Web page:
LUMBERTON — A balance of sufficient rain and sunshine this summer have created conditions for what could be a bumper corn crop as well as good yields for peanuts and soybeans.
Jimmy Pate, a Robeson County farmer who grows corn, soybeans and tobacco, said he and other farmers have seen an above average yield in corn this year and most of the corn throughout the county has been harvested. Pate grew 880 acres of corn this year.
“Of course Robeson County is a big county. There are always pockets that are a little dry or a little wet,” Pate said, “but as a whole, I think it’s probably the best corn crop this county’s ever had — yield wise.”
That doesn’t guarantee a big profit.
“Corn prices are cheap.” Pate said.
Kevin Roberts said Roberts Farms had approximately 2,000 acres of corn and most of that has been harvested. His yields have also been above average for corn, although some fields had too much rain.
Mac Malloy, agriculture extension agent for field crops in Robeson County said growers planted between 65,000 and 70,000 acres of corn in Robeson County this year and most have also reported good yields.
“I think that corn, for the most part in the county as a whole, it’s been above average,” Malloy said.
Pate also grew tobacco, which had good yields and he raised soybeans, which are not yet ready for harvest. He said the tobacco crop was hit by the heat but overall it did well, yielding about 2,600 pounds per acre.
Adrian Locklear planted 1,600 acres of corn, 1,100 acres of soybeans and said his corn yields are also above average. An acre typically brings about 100 bushels per acre but this year his corn harvest brought about 125 bushels per acre.
“Soybeans have yet to be determined but it looks like they are going to be average or above average — I’ll say 35 bushels to the acre,” Locklear said.
He said soybeans average 30 bushels per acre.
Typically farmers plant between 80,000 acres and 85,000 acres of soybeans in Robeson County, Malloy said. “The numbers vary depending on factors such as the price soybeans will bring.
Malloy said soybeans have a longer time span to mature than some crops because they are planted based on the maturity group in which they fit. As seed supply was somewhat limited in the spring, that forced some growers to plant some earlier maturing varieties of soybean seeds, Malloy said.
Some soybeans will be ready for harvest around the first of October, he said, while others will be ready toward the end of October.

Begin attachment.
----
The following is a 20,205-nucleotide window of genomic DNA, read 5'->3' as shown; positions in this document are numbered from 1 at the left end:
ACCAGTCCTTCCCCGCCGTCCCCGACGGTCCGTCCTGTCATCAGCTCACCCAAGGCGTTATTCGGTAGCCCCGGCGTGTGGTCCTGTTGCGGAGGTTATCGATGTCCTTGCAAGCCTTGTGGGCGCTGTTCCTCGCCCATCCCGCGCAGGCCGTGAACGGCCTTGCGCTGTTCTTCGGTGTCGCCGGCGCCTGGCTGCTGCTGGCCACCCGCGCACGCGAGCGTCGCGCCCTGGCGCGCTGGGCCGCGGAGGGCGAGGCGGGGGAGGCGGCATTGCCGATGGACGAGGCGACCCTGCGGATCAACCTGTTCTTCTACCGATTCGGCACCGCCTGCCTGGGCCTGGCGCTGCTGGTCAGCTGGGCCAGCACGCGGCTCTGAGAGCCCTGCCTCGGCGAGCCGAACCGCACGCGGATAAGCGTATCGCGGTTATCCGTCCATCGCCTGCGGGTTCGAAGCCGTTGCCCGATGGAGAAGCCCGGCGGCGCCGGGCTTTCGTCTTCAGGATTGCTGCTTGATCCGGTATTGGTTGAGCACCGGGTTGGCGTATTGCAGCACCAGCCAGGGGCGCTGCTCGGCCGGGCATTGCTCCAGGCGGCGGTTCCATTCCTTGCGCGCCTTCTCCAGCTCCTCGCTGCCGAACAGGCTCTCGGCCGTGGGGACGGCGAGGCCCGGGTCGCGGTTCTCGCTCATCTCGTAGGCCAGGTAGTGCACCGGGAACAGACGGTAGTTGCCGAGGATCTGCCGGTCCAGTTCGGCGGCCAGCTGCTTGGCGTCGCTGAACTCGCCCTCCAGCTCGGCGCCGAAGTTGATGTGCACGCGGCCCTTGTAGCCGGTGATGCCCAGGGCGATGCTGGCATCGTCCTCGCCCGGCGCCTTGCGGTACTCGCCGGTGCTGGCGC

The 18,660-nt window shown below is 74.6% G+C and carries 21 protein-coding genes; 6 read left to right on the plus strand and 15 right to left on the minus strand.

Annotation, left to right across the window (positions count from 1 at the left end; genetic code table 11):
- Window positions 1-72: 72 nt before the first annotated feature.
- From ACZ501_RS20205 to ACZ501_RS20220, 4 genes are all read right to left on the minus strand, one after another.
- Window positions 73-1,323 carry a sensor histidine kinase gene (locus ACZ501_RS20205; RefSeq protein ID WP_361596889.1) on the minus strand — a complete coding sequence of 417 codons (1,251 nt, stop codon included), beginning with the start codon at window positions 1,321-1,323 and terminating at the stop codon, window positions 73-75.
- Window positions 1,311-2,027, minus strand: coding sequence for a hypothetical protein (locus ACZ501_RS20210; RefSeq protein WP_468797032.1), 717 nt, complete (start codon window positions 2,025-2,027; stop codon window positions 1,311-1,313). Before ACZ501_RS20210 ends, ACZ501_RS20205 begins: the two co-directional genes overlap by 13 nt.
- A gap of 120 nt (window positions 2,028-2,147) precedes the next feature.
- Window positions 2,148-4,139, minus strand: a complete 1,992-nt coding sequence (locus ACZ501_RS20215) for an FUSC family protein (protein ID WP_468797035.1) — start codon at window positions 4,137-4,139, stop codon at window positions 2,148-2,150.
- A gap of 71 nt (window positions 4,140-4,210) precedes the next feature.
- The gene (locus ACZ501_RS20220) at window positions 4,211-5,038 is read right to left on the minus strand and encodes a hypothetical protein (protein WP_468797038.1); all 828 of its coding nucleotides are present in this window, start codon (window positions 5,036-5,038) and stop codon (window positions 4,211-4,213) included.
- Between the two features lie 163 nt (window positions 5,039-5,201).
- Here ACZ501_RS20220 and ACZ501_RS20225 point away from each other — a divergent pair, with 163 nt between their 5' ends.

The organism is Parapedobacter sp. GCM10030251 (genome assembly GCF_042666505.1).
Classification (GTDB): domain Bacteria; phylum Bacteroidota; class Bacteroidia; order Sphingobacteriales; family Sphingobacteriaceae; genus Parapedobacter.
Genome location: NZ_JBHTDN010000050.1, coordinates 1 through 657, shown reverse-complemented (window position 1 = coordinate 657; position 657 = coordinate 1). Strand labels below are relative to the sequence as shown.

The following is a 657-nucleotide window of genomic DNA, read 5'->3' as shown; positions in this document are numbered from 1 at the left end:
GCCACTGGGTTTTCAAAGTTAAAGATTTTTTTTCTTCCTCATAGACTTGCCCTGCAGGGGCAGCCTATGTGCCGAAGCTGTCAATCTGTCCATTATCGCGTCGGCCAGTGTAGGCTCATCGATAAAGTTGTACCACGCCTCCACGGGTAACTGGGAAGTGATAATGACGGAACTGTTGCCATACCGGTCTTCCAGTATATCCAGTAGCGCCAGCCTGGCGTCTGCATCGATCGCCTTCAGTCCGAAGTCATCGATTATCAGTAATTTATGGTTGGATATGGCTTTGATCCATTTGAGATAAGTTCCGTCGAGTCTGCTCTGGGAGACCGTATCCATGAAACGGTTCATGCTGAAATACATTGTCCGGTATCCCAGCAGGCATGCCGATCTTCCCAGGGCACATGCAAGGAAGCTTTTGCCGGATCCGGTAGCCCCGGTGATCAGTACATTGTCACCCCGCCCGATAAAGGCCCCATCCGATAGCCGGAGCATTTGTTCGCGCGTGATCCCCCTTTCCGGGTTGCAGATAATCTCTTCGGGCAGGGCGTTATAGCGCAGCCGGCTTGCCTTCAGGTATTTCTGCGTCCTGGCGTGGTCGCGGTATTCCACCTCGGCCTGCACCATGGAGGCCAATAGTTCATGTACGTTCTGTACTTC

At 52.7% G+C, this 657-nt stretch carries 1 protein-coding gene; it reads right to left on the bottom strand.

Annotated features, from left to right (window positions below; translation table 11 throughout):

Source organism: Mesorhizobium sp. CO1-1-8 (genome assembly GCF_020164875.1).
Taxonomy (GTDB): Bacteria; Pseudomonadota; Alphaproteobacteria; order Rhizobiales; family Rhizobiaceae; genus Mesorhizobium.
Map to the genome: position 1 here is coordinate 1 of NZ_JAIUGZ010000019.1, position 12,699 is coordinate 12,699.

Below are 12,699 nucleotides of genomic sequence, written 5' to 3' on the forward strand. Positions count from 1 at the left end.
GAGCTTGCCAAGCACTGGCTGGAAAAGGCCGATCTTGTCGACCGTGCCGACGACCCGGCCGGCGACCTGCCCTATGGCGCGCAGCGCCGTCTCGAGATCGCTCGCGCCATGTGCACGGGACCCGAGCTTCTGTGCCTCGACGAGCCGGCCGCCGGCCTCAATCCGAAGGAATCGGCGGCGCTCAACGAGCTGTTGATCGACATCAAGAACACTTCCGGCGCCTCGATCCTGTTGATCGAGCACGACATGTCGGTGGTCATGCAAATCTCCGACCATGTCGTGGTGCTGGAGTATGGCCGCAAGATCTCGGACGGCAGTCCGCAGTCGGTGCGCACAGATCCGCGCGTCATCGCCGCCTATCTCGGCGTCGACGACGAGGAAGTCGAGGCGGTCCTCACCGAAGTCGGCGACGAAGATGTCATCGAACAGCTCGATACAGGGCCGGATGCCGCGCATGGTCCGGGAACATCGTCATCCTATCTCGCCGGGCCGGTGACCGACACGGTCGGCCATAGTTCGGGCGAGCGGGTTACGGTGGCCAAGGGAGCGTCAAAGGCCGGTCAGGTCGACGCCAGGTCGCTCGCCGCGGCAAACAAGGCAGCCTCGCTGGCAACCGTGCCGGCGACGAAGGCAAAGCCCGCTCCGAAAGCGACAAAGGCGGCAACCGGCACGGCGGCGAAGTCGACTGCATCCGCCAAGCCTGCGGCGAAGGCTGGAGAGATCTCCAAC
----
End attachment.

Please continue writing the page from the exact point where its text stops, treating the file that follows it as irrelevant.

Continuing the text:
Farmers planted approximately 3,000 acres of peanuts this year in Robeson County, and harvest got under way last week. Peanut growers first have to turn the plants over to expose the roots so the peanuts can finish maturing. About a week later, depending upon the weather, farmers go back into the field with a peanut combine to actually harvest the peanuts.
Rainfall in the early part of the spring was sufficient, then it became dry for a while which led to a problem with spider mites which are more likely to attack peanut plants that are dry and stressed, Malloy said. However, rains later came in time to benefit the crop.
“It looks we have a good compact peanut crop,” Malloy said. “In other words there’s not a very wide spread in maturity. They should be good for harvest this year.”
With the corn harvested, 600 acres of peanuts are next, then Roberts and his brother Gary will harvest 1,400 acres of soybeans by late October, Roberts said. They began harvesting on Thursday and are optimistic about the yields but not the price.
“The market is flooded with peanuts right now – that’s why the price is down,” Roberts said. “There’s so many peanuts in storage.”
In the meantime, they will soon begin the process of defoliating their 300 acre cotton crop so its leaves fall off and the cotton bolls open.
“We cut back on cotton this year – we’re tired of working for nothing,” Roberts said.
He said cotton prices are “bouncing around” and getting closer to 70 cents per pound.
“Corn is the driver now and with corn (prices) being down, it sort of brings everything else down along with it,” Roberts said. “Everybody else with other crops looks at it and say, ‘Well, if you’re still willing to plant corn at that price, you’re willing to plant our crops at this price.”
Prices are definitely affected by overseas markets, he said.
“China holds 60 percent of the world’s cotton in storage so they can hold the price where they want it,” Robert said.
Pate described farming as a risky business with high input costs and the cost of machinery, but at the same time, he wouldn’t want to do anything else.
“It’s a good way of life,” Pate said.
Reach Terri Ferguson Smith at 910-416-5865.